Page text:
I came to know James Baldwin, the essayist, after I fell in love with Baldwin, the novelist. In discovering his writing anew, his critiques of American life moved me in new ways. All too often academics and intellectuals must don the cloak of professionalism that, ironically, restricts honest speech rather than providing a platform for it. Opportunities to speak openly, plainly, and personally about the social world are hard to come by. Baldwin inspired me to lay down the cloak from time to time. His reflections on educational inequities—which placed the family front and center—serve as backdrop to this essay, written by an uncle and a sociologist as a meditation on inequality in America.
Reflecting on blacks’ position in the world, Baldwin was critical— even cynical—but never defeatist. He knew, like W.E.B. Du Bois, what it meant to “grasp a hope, not hopeless, but unhopeful.”1 Baldwin reminded us of the greater angels of America’s nature even as he chronicled its devilish, deceitful ways. He wrote of equality, justice, and the legacy of their absence. Writing to his nephew, and to us all, he deplored how “this innocent country set you down in a ghetto in which, in fact, it intended that you should perish.”2 Southern trees still bear strange fruit and American soil is laden with weeds that strangle life out of communities.3 The Fire Next Time shows how the personal is inherently political, and the political is inherently personal.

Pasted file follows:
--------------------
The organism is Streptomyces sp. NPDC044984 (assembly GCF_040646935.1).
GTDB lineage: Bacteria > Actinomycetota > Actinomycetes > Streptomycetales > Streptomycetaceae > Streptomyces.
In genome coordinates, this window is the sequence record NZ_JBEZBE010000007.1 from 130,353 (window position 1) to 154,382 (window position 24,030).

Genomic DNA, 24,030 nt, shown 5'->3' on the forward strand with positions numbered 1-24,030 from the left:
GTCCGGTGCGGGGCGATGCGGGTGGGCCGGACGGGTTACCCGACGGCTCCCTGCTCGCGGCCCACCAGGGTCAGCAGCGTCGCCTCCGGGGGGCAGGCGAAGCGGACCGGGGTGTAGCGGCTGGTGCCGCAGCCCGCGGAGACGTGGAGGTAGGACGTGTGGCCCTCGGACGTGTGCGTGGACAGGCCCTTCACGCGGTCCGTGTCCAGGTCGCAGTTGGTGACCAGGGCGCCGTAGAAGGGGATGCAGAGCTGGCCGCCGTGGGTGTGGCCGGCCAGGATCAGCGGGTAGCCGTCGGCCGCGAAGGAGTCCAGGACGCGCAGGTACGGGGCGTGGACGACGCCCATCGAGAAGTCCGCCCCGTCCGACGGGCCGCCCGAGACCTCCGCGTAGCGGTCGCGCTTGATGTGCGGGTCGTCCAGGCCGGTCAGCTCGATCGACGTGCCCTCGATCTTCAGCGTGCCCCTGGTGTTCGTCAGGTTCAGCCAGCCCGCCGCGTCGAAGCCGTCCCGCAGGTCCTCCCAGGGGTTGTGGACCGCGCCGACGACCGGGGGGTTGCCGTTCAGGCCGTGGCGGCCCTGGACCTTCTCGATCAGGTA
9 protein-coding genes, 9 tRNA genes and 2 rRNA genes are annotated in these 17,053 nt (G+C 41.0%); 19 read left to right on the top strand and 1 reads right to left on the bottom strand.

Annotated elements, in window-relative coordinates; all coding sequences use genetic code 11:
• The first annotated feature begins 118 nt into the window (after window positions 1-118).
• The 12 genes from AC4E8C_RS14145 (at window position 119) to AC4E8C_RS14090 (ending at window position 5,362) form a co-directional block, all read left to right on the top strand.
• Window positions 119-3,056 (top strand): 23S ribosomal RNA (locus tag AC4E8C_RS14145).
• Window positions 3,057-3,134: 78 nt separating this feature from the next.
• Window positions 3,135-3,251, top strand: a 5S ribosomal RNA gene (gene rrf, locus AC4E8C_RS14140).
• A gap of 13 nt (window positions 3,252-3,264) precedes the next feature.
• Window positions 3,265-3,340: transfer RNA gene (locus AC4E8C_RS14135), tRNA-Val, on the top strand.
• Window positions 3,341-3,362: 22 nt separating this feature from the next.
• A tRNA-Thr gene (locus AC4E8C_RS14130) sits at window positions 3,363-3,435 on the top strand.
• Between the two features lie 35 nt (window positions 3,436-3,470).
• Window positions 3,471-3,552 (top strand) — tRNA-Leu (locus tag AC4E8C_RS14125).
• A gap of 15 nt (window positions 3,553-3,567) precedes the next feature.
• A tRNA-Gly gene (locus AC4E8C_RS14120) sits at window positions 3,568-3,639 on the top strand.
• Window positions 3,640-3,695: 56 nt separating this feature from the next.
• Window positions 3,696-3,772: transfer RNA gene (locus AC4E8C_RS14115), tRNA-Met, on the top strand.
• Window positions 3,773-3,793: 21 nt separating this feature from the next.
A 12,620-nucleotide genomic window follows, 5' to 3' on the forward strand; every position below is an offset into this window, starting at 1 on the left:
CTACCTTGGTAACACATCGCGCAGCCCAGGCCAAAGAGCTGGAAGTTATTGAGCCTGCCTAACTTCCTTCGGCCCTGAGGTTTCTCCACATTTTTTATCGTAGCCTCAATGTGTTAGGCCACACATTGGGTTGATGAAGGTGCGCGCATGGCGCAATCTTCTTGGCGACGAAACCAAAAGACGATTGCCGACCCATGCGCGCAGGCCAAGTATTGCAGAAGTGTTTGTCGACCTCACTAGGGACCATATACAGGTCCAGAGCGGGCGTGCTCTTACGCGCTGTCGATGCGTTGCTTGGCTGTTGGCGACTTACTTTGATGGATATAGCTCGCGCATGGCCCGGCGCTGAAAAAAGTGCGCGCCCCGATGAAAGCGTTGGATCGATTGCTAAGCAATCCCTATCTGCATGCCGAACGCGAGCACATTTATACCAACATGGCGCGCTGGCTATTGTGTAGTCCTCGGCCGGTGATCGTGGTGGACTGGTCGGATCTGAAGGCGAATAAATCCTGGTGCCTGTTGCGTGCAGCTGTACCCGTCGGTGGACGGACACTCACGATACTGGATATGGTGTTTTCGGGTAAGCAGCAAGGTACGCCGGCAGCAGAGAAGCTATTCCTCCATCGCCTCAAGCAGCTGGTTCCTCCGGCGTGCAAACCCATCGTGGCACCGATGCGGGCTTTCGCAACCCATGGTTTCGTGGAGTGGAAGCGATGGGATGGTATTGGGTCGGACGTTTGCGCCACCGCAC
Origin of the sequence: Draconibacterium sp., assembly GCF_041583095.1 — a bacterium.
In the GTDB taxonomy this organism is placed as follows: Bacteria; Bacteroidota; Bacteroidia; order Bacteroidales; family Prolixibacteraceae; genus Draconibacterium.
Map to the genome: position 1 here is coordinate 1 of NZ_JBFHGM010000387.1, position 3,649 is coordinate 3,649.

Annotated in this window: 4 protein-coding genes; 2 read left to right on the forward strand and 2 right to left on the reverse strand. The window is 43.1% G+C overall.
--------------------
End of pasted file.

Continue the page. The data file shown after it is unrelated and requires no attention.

Baldwin’s essays on the intersection of race, inequality, and education, such as “A Fly in Buttermilk” and “Nobody Knows My Name,” cut deeper still. Through them Baldwin spoke, not of the curiosity or smarts that blacks must have when they enter the classroom. Rather, he lamented the bravery blacks must possess to defy the odds against them, to withstand social scars and psychological pains they inherited along the way. His trips down South after desegregation, punctuated by interviews with youth who entered formerly white-only schools and conversations with the principals who managed them, were chilling. His words captured the callous disregard for black lives that scarred (and still scars) the nation. And all the while, blacks were to be like Jesus upon the cross and offer, as Scripture tells us, not a mumbling word.
Opportunities to speak openly, plainly, and personally about the social world are hard to come by. Baldwin inspired me to lay down the cloak from time to time.